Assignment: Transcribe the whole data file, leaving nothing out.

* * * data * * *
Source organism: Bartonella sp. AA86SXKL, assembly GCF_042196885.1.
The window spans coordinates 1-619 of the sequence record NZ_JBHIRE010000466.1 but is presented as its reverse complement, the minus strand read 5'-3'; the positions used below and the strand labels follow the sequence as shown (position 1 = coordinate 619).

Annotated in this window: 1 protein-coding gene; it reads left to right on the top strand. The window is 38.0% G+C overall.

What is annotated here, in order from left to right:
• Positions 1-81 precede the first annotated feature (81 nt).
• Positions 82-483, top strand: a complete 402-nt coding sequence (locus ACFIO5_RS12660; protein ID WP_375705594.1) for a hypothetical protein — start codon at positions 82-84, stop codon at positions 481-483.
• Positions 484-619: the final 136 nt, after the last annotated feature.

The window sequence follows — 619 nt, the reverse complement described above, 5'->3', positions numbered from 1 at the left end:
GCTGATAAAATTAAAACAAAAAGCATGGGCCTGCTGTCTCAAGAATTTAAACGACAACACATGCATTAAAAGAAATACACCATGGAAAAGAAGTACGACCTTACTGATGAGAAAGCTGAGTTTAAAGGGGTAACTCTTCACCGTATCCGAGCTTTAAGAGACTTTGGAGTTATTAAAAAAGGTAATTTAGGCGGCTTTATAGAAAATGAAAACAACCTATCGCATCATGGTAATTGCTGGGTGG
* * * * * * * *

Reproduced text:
Source organism: Bartonella sp. AA86SXKL, assembly GCF_042196885.1.
The window spans coordinates 1-619 of the sequence record NZ_JBHIRE010000466.1 but is presented as its reverse complement, the minus strand read 5'-3'; the positions used below and the strand labels follow the sequence as shown (position 1 = coordinate 619).

Annotated in this window: 1 protein-coding gene; it reads left to right on the top strand. The window is 38.0% G+C overall.

What is annotated here, in order from left to right:
• Positions 1-81 precede the first annotated feature (81 nt).
• Positions 82-483, top strand: a complete 402-nt coding sequence (locus ACFIO5_RS12660; protein ID WP_375705594.1) for a hypothetical protein — start codon at positions 82-84, stop codon at positions 481-483.
• Positions 484-619: the final 136 nt, after the last annotated feature.

The window sequence follows — 619 nt, the reverse complement described above, 5'->3', positions numbered from 1 at the left end:
GCTGATAAAATTAAAACAAAAAGCATGGGCCTGCTGTCTCAAGAATTTAAACGACAACACATGCATTAAAAGAAATACACCATGGAAAAGAAGTACGACCTTACTGATGAGAAAGCTGAGTTTAAAGGGGTAACTCTTCACCGTATCCGAGCTTTAAGAGACTTTGGAGTTATTAAAAAAGGTAATTTAGGCGGCTTTATAGAAAATGAAAACAACCTATCGCATCATGGTAATTGCTGGGTGG